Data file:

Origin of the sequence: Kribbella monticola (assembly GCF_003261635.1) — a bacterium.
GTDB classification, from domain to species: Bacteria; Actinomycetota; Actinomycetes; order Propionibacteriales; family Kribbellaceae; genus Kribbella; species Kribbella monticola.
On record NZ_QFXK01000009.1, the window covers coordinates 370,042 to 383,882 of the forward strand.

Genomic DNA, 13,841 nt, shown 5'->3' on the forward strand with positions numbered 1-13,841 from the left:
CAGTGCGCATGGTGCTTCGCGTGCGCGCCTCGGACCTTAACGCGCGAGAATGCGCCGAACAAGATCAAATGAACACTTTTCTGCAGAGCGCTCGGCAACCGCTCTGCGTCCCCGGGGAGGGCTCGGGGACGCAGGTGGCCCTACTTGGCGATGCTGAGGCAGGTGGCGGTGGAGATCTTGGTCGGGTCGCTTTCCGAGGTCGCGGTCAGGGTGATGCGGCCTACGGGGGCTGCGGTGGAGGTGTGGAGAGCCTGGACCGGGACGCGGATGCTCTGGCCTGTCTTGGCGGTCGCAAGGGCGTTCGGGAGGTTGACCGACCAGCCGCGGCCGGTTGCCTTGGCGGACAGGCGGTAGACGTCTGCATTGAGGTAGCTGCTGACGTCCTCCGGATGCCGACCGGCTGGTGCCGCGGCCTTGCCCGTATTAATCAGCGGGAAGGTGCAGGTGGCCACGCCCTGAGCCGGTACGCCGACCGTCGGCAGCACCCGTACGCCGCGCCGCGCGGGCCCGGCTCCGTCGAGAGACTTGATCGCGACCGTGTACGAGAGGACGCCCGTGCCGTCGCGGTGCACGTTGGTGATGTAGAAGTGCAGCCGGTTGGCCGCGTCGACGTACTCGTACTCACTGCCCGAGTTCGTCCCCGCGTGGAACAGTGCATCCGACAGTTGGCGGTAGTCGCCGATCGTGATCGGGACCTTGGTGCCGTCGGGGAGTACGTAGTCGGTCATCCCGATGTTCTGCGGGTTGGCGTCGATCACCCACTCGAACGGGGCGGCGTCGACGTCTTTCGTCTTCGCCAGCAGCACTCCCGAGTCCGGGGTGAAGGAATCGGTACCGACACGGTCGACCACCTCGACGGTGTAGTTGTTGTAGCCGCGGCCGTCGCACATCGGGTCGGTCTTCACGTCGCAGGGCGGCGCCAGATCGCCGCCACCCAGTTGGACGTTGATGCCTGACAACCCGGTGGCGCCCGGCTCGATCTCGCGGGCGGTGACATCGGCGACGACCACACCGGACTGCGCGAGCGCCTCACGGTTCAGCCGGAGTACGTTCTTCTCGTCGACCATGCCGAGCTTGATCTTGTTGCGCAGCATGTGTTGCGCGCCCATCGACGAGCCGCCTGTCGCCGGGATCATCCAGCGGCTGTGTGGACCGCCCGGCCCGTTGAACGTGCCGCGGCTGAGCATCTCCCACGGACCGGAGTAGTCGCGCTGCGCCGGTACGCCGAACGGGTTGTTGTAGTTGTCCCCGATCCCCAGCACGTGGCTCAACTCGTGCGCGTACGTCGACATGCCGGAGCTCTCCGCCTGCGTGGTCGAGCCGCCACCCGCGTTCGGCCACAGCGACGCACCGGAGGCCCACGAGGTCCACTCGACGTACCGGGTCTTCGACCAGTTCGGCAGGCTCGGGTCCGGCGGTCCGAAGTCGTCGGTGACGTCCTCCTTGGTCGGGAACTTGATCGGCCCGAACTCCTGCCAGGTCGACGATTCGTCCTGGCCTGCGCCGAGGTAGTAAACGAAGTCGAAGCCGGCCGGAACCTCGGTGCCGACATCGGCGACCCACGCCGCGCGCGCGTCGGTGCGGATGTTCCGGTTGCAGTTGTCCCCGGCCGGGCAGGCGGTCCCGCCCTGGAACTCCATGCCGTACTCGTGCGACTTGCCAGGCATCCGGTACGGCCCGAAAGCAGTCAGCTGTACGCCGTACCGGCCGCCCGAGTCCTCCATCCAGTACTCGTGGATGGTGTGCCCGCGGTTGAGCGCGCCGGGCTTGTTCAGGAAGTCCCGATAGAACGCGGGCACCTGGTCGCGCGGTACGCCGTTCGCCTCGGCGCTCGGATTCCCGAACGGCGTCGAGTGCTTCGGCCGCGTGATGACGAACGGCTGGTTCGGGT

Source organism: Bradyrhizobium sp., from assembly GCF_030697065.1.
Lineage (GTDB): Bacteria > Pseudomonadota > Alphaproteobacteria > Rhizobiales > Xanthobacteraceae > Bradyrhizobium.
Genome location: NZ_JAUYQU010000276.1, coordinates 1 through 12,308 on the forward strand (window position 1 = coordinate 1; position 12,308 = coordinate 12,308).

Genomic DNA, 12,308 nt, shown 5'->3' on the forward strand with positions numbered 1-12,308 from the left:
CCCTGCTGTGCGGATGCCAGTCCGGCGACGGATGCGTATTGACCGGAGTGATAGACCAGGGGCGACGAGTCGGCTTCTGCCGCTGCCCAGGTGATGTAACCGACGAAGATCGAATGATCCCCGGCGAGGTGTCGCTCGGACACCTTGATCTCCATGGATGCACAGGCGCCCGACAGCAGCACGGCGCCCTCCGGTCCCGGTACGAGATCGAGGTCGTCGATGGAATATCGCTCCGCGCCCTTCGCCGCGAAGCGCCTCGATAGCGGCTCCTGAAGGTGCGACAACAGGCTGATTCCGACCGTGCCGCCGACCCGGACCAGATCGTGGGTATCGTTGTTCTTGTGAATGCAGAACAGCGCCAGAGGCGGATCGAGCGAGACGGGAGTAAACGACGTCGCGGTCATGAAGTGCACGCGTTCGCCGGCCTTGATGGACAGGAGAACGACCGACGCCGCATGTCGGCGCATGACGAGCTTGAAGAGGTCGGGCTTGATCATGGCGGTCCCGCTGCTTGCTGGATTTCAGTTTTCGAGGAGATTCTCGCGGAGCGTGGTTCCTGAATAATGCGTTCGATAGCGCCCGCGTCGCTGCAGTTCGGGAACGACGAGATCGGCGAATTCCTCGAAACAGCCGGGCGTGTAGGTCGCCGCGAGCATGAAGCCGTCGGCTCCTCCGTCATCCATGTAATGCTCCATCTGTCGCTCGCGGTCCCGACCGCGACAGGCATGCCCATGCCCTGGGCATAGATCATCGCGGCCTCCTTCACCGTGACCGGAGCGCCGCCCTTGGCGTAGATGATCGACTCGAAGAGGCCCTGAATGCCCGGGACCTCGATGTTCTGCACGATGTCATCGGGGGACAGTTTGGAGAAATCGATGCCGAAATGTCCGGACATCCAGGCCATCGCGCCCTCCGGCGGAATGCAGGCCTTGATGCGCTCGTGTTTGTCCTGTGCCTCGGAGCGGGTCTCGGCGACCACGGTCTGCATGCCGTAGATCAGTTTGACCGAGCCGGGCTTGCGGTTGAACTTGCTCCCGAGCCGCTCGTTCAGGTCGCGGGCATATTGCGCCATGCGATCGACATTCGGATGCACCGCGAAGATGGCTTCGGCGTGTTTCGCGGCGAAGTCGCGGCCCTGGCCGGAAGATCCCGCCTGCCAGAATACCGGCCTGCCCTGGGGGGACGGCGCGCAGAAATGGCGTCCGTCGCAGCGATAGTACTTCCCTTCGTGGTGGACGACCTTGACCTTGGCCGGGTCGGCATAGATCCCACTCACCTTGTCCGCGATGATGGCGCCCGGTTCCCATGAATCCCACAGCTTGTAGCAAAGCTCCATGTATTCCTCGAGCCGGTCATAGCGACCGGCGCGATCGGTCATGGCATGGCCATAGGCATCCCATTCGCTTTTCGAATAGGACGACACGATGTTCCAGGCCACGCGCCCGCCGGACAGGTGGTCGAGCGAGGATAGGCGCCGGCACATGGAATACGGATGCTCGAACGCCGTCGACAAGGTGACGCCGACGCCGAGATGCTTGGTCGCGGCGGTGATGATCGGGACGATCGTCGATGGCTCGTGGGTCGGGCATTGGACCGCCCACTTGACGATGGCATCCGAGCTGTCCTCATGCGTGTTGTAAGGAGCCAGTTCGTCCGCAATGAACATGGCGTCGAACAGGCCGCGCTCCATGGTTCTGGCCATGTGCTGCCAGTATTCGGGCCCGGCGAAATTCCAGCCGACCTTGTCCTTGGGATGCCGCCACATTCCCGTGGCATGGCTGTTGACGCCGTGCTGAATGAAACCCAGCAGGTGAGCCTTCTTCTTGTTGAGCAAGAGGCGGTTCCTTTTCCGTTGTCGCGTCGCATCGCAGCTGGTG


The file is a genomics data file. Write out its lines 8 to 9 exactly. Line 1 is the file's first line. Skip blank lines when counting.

Genome location: NZ_JAUYQU010000276.1, coordinates 1 through 12,308 on the forward strand (window position 1 = coordinate 1; position 12,308 = coordinate 12,308).

Genomic DNA, 12,308 nt, shown 5'->3' on the forward strand with positions numbered 1-12,308 from the left: